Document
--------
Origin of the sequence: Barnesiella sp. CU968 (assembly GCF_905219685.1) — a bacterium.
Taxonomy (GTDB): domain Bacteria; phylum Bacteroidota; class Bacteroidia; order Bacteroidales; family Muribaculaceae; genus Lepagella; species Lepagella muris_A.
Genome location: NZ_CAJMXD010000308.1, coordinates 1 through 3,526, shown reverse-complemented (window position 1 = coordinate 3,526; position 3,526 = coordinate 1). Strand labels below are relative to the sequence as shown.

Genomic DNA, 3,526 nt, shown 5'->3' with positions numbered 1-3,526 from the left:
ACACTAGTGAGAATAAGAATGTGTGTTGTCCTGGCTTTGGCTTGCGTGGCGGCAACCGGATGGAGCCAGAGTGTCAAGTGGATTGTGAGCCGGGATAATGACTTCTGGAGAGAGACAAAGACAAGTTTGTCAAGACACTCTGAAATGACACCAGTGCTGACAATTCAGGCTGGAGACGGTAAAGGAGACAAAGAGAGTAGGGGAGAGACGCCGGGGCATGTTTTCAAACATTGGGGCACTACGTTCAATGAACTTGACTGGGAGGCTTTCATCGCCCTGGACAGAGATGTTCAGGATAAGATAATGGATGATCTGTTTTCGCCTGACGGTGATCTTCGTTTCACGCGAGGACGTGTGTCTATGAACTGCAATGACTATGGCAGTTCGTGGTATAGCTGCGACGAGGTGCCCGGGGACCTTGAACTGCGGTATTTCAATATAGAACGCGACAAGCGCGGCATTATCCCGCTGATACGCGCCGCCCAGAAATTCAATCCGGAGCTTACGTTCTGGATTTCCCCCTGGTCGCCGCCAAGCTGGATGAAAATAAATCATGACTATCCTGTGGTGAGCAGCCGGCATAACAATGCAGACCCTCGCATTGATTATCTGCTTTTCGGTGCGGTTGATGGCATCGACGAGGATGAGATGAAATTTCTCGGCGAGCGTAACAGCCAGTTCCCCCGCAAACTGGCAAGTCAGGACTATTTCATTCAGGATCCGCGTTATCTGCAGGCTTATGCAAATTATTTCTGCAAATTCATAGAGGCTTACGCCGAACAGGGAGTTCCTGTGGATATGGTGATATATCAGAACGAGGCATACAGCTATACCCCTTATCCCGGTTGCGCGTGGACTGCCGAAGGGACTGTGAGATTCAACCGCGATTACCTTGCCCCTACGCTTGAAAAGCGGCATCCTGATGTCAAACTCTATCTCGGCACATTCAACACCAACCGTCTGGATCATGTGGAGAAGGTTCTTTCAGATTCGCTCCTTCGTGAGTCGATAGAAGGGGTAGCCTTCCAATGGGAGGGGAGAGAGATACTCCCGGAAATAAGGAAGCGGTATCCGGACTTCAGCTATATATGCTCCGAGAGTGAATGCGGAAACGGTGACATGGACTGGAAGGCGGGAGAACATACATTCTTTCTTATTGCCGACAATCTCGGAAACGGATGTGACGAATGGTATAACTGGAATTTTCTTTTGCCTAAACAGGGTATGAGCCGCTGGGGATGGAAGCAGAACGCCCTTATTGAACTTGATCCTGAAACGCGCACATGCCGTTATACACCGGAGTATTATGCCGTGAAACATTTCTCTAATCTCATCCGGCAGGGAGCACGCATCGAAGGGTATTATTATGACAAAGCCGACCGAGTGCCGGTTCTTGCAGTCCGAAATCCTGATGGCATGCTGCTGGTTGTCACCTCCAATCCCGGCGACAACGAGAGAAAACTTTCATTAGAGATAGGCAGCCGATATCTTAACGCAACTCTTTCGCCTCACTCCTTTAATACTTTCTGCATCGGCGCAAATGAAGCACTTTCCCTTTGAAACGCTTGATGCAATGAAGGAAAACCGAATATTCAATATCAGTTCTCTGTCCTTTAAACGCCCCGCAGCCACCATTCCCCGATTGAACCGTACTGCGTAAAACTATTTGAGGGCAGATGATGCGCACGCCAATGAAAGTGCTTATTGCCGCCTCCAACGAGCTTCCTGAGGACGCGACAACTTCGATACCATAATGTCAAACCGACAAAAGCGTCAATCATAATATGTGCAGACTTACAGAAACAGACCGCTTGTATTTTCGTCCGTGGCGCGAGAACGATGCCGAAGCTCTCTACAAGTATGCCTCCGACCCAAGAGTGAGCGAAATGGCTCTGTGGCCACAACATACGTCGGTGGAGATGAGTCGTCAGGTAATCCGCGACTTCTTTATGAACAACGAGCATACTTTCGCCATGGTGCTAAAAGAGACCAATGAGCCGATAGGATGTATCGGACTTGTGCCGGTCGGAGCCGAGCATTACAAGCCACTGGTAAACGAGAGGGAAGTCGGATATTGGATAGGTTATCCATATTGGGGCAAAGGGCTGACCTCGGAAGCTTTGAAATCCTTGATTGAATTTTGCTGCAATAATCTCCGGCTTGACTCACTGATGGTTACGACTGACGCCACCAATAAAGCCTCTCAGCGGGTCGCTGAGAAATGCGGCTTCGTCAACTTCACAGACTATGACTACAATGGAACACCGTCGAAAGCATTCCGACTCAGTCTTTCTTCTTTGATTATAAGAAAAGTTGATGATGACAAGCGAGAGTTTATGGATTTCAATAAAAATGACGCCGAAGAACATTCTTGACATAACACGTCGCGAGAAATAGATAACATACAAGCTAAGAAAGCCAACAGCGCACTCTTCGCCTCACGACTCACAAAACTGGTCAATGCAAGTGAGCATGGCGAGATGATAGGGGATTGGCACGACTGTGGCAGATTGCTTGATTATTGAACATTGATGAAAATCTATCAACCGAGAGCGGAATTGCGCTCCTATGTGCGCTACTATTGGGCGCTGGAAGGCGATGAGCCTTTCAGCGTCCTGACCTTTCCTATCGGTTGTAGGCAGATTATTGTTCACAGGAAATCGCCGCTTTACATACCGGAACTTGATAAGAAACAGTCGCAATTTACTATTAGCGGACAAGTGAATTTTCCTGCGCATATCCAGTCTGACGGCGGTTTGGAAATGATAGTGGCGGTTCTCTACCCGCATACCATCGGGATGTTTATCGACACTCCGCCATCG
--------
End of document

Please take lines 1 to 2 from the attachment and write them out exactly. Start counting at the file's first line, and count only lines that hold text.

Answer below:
Origin of the sequence: Barnesiella sp. CU968 (assembly GCF_905219685.1) — a bacterium.
Taxonomy (GTDB): domain Bacteria; phylum Bacteroidota; class Bacteroidia; order Bacteroidales; family Muribaculaceae; genus Lepagella; species Lepagella muris_A.